Stevens v. Perry

Filing 7

ORDER DISMISSING CASE. Signed by Chief Judge Frank D. Whitney on 01/27/17. (Pro se litigant served by US Mail.)(emw)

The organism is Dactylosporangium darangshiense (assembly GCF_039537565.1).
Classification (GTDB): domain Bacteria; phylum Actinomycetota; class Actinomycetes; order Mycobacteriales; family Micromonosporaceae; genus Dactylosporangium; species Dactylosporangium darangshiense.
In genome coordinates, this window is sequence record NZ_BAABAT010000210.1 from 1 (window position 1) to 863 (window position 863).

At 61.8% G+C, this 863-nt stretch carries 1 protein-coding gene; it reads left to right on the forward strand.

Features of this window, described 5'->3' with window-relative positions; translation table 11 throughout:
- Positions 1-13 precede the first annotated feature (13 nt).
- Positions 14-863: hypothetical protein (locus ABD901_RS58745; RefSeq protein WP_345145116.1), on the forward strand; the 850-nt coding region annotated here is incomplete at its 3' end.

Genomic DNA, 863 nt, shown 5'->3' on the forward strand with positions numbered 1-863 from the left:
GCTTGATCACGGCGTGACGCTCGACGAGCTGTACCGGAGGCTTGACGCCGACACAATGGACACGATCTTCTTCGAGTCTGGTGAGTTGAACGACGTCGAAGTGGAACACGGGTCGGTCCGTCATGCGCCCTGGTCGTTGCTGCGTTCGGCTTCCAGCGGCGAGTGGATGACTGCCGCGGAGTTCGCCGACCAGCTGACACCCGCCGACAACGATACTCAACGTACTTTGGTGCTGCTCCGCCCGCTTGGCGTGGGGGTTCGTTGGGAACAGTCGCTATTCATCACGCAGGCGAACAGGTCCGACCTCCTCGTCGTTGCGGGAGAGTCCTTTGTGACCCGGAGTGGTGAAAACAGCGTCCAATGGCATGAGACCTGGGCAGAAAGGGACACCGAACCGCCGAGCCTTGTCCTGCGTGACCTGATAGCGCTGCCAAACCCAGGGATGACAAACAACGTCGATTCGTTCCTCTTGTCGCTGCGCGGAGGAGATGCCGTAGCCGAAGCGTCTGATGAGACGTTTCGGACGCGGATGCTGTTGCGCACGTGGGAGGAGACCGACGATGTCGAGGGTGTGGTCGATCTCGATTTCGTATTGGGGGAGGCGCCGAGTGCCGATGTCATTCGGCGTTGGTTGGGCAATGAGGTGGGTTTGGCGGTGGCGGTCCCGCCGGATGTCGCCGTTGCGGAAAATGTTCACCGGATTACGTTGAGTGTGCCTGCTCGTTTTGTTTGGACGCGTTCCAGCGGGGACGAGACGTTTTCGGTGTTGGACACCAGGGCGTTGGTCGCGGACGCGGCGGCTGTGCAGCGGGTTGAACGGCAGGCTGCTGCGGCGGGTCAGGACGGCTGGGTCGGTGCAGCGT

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UNITED STATES DISTRICT COURT WESTERN DISTRICT OF NORTH CAROLINA ASHEVILLE DIVISION 1:16cv378-FDW RUSSELL WAYNE STEVENS, Jr., ) ) Petitioner, ) ) vs. ) ) FRANK L. PERRY, ) ) Respondent. ) ____________________________________) ORDER THIS MATTER is before the Court upon Petitioner Russell Wayne Stevens, Jr.’s pro se Petition for Writ of Habeas Corpus, filed pursuant to 28 U.S.C. § 2254. (Doc. No. 1). I. PROCEDURAL HISTORY Petitioner is a prisoner of the State of North Carolina who, on May 5, 2008, pled guilty, pursuant to a plea deal, in Cleveland County Superior Court to one count of first degree kidnapping, one count of sale or delivery of a controlled substance to a minor, one count of first degree sexual exploitation of a minor, and one count of taking indecent liberties with child. (State’s Resp. to 2016 Cert. Pet. 87, Doc. No. 1-3.)1 The State dismissed charges of statutory rape of a 13, 14, or 15 year-old by a defendant who is at least six years older, employing or permitting a minor to assist in an obscene exhibit, possession of burglar’s tools, speeding, and reckless driving. (Tr. of Plea 11, Pet’r’s Ex. 2, Doc. No. 1-3.) The court consolidated judgment for the first three convictions and sentenced Petitioner to 132-168 months in prison. The court Unless otherwise indicated, the procedural history is taken from the State’s Response to Petitioner’s Petition for Writ of Certiorari filed in the North Carolina Court of Appeals on August 1, 2016. It was attached as an exhibit to the Petition for Writ of Habeas Corpus although it has no exhibit number. It may be found at Doc. No. 1-3, pages 87-94. 1 1 entered a suspended 21-26 month sentence for the indecent liberties conviction. Petitioner did not file a direct appeal. On September 28, 2009, he filed a petition for writ of certiorari in the North Carolina Court of Appeals, which was dismissed on October 12, 2009. Thereafter, Petitioner filed numerous Motions for Appropriate Relief (“MARs”) in the Cleveland County Superior Court and petitions for writ of certiorari in the North Carolina Court of Appeals, all of which were dismissed or denied.2 Petitioner’s most recent certiorari petition was denied on August 15, 2016. (Order Den. 2016 Cert. Pet. 95, Doc. No. 1-3.) Petitioner filed the instant § 2254 Petition in this Court on November 10, 2016, when he placed it in the prison mail system. (Pet. 15, Doc. No. 1.) In it, Petitioner claims that the State withheld exculpatory material evidence from the defense, in violation of Brady v. Maryland, 373 U.S. 83, 87 (1963). Specifically, he alleges the State suppressed evidence that the victim had previously made false accusations of sexual assault against at least four other men, and that the victim admitted to the prosecutor “that she had falsely accused [Petitioner].” (Pet. 5.) He also claims that the prosecutor destroyed DNA evidence from the case without notifying him prior to its destruction. (Pet. 5.) II. STANDARD OF REVIEW The Court is guided by Rule 4 of the Rules Governing Section 2254 Cases in the United States District Courts, which directs district courts to dismiss habeas petitions when it plainly appears from the petition and any attached exhibits that the petitioner is not entitled to relief. Rule 4, 28 U.S.C.A. foll. § 2254. In conducting its review under Rule 4, the court “has the 2 Petitioner filed MARs on July 13, 2010, June 1, 2011, October 18, 2011, October 8, 2014, and June 30, 2016. (Order Den. June 30, 2016 MAR 77, Doc. No. 1-3.) Petitioner filed petitions for writ of certiorari on or about November 9, 2009, September 28, 2010, December 19, 2011, and August 1, 2016. (State’s Resp. to 2016 Cert. Pet. 88.) 2 power to raise affirmative defenses sua sponte,” including a statute of limitations defense under 28 U.S.C. § 2244(d). Hill v. Braxton, 277 F.3d 701, 706 (4th Cir. 2002). The court may dismiss a petition as untimely under Rule 4, however, only if it is clear that the petition is untimely, and the petitioner had notice of the statute of limitations and addressed the issue. Id. at 706–707. III. STATUTE OF LIMITATIONS The Antiterrorism and Effective Death Penalty Act of 1996 (“AEDPA”) provides a statute of limitations for § 2254 petitions by a person in custody pursuant to a state court judgment. 28 U.S.C. § 2244(d)(1). The petition must be filed within one year of the latest of: (A) the date on which the judgment became final by the conclusion of direct review or the expiration of the time for seeking such review; (B) the date on which the impediment to filing an application created by State action in violation of the Constitution or laws of the United States is removed, if the applicant was prevented from filing by such State action; (C) the date on which the constitutional right asserted was initially recognized by the Supreme Court, if the right has been newly recognized by the Supreme Court and made retroactively applicable to cases on collateral review; or (D) the date on which the factual predicate of the claim or claims presented could have been discovered through the exercise of due diligence. Id. The limitations period is tolled during the pendency of a properly filed state postconviction action. 28 U.S.C. § 2244(d)(2). Judgment was entered in this case on May 5, 2008, when Petitioner was sentenced. To the extent Petitioner retained a right to a direct appeal subsequent to his guilty pleas, he had 14 days to file the notice of appeal in the North Carolina Court of Appeals, see N.C. R. App. P. 4(a)(2), which he did not do. Therefore, his conviction became final on or about May 19, 2008, when the time for seeking direct review expired. See § 2244(d)(1)(A). The federal statute of limitations then ran for 365 days until it finally expired on or about 3 May 19, 2009, more than four months before Petitioner made his first attempt to obtain relief from judgment in the state courts. Thus, absent statutory or equitable tolling, Petitioner’s habeas petition is time-barred under § 2244(d)(1)(A). In addressing the statute of limitations issue, Petitioner provides two reasons why his habeas petition is untimely. The first is based upon his ignorance of the law, including the oneyear statute of limitations, refusal of North Carolina Prison Legal Services (“NCPLS”) to assist him with his case, failure of his trial attorney to file a notice of appeal on his behalf, and his own functional illiteracy. (Pet. 13-14.) Equitable tolling of a habeas petition is available only when the petitioner demonstrates “(1) that he has been pursuing his rights diligently, and (2) that some extraordinary circumstance stood in his way and prevented timely filing.” Holland v. Florida, 560 U.S. 631, 649 (2010) (internal quotation marks omitted). Under Fourth Circuit precedent, equitable tolling is appropriate in those “rare instances where—due to circumstances external to the party's own conduct—it would be unconscionable to enforce the limitation period against the party and gross injustice would result.” Rouse v. Lee, 339 F.3d 238, 246 (4th Cir. 2003) (en banc) (quoting Harris v. Hutchinson, 209 F.3d 325, 330 (4th Cir. 2000)) (internal quotation marks omitted). An inmate's pro se status, limited education, and ignorance of habeas law do not justify equitable tolling because these deficiencies are not “extraordinary.” United States v. Sosa, 364 F.3d 507, 512 (4th Cir. 2004). Nor is a limited education and ignorance of habeas law necessarily outside the inmate's control. Petitioner’s complaint that his trial attorney did not file a requested notice of appeal does not explain why he was unable to file a timely federal habeas petition. In short, Petitioner is not entitled to equitable tolling of the statute of limitations. Petitioner also makes a non-specific assertion of actual innocence (Pet. 14), which 4 apparently is based upon his claim that the State suppressed material, exculpatory evidence that would have shown he was “falsely accused” (Pet. 5). He does not specify, however, whether he is actually innocent of one or more of the charges to which he pled guilty, one or more of the charges that were dismissed by the State, or all of the charges. According to Petitioner, he was told by a Cleveland County Detective prior to his arrest in March 2007, that the victim had made false accusations of sexual assault against other men; he states that told his attorney about these accusations but his attorney did not investigate them. (Pet’r’s Aff. 27, Pet’r’s Ex. 5, Doc. No. 1-3.) Also according to his affidavit, Petitioner spoke to the victim by phone in June or July, 2008, after he had begun serving his sentence. (Pet’r’s Aff. 27.) He states the victim told him that before Petitioner entered his guilty plea, she told the prosecutor she would not testify against Petitioner because he had not sold or provided her drugs nor had sex with her and that she had only told detectives that he had because she was high on drugs when she talked to them. (Pet’r’s Aff. 27.) The latter allegation about the victim is supported by an affidavit signed by Petitioner’s sister on June 2, 2016. (Aff. of Jenny Michelle Steele 18-21, Pet’r’s Ex. 4, Doc. No. 1-3.) According to that affidavit, in June or July, 2008, Petitioner’s sister heard the victim say she told the prosecutor Petitioner never had sex with her nor gave her drugs. (Steele Aff. 21.) Steele also states that on the same day in June or July, 2008, the victim told Petitioner, by phone, what she had said to the prosecutor. (Steele Aff. 21.) Under § 2244(d)(1)(D), the statute of limitations begins to run on “the date on which the factual predicate of the claim or claims presented could have been discovered through the exercise of due diligence.” Id. Assuming, without deciding, that § 2244(d)(1)(D) applies here, the latest date on which Petitioner’s statute of limitations would have begun to run for his Brady claim was July 31, 2008. It would have expired on or about July 31, 2009, almost two months 5 before Petitioner took his first action seeking relief in the state courts. In McQuiggin v. Perkins, the Supreme Court recognized a “miscarriage of justice” exception to § 2244(d)(1)(D). 133 S. Ct. 1924, 1928 (2013). Under this exception, a credible showing of actual innocence may allow a petitioner to pursue his constitutional claims on the merits notwithstanding expiration of the statute of limitations. Id. at 1931. A “credible showing of actual innocence” requires a petitioner to “persuade[ ] the district court that, in light of the new evidence, no juror, acting reasonably, would have voted to find him guilty beyond a reasonable doubt.” Id. at 1928 (quoting Schlup v. Delo, 513 U.S. 298, 329 (1995)) (internal quotation marks omitted). “To be credible, such a claim requires [the] petitioner to support his allegations of constitutional error with new reliable evidence—whether it be exculpatory scientific evidence, trustworthy eyewitness accounts, or critical physical evidence—that was not presented at trial.” Schlup, 513 U.S. at 324. The credibility of Petitioner’s assertion of actual innocence is immediately undermined by his guilty plea, which required him to affirmatively acknowledge that he was, in fact, guilty of the four charges to which he pled. (Tr, of Plea 9, Pet’r’s Ex. 2, Doc. No. 1-3.) Moreover, according to his own affidavit, Petitioner pled guilty after having been told by a detective that the victim previously had falsely accused four men of sexual assault. (Pet’r’s Aff. 27.) Therefore, this “evidence” is not “new.” Furthermore, he fails to address other evidence that would have factored into his decision to plead guilty, including a Cleveland County Sheriff’s Department Investigative Report and a Search Warrant Application in which investigators state that Petitioner admitted having consensual sex with the 15 year-old victim. (Inv. Rpt. of T.O. Curry 31, Pet’r’s Ex. 7, Doc. No. 1-3; Search Warrant Appl. 32, Doc. No. 1-3.) The credibility of the information about the victim is further suspect because its only 6 sources are Petitioner and his sister. See Schlup, 513 U.S. at 332 (“A court may consider how . . . the likely credibility of [a petitioner's] affiants bear on the probable reliability of . . . evidence [of actual innocence].”). More importantly, however, Petitioner fails to explain why it took him eight years to bring this “evidence” about the victim to light. “Unexplained delay in presenting new evidence bears on the determination whether the petitioner has made the requisite showing” that “it is more likely than not that no reasonable juror would have convicted him in the light of the new evidence.” McQuiggin, 133 S. Ct. at 1935 (citing Schlup, 513 U.S. at 332, 327). Petitioner presented this “new” evidence for the first time in his fifth MAR, filed on June 30, 2016. (Order Den. June 30, 2016 MAR 78, Doc. No. 13.) When reviewing the evidence, the Cleveland County Superior Court found that Petitioner had not demonstrated “good cause for failing to address these issues in a previous MAR filing” and concluded that Petitioner had failed to demonstrate that a “miscarriage of justice” had occurred; that is, that it is “more likely than not that, . . . no reasonable juror would have found the Defendant guilty of the crimes to which he has pled guilty” in the light of the new evidence. (Order Den. June 30, 2016 MAR 78.) This Court agrees. Petitioner filed four MARs in the Cleveland County Superior Court between July 13, 2010, and June 29, 2016. (Order Den. June 30, 2016 MAR 77.) His failure to raise a claim based upon the evidence cited herein in one of those MARs, in combination with the other factors the Court has listed, is fatal to the probable reliability of that evidence. He, therefore, has not made a credible showing of actual innocence. See McQuiggin, 133 S. Ct. at 1928. IV. CONCLUSION Petitioner’s § 2254 habeas Petition is untimely under § 2244(d)(1)(A) and § 7 2244(d)(1)(D). He has failed to make the requisite showing to warrant equitable tolling, see Rouse, 339 F.3d at 246, or application of the “miscarriage of justice” exception to the statute of limitations, see McQuiggin, 133 S. Ct. at 1928. Consequently, his habeas Petition shall be dismissed as untimely. IT IS, THEREFORE, ORDERED that: 1. Petitioner’s Petition for Writ of Habeas Corpus pursuant to 28 U.S.C. § 2254 (Doc. No. 1) is DISMISSED as untimely; and 2. Pursuant to Rule 11(a) of the Rules Governing Section 2254 Cases, the Court declines to issue a certificate of appealability as Petitioner has not made a substantial showing of a denial of a constitutional right. 28 U.S.C. § 2253(c)(2); Miller-El v. Cockrell, 537 U.S. 322, 336-38 (2003) (in order to satisfy § 2253(c), a petitioner must demonstrate that reasonable jurists would find the district court’s assessment of the constitutional claims debatable or wrong); Slack v. McDaniel, 529 U.S. 474, 484 (2000) (holding that when relief is denied on procedural grounds, a petitioner must establish both that the correctness of the dispositive procedural ruling is debatable, and that the petition states a debatably valid claim of the denial of a constitutional right). Signed: January 27, 2017 8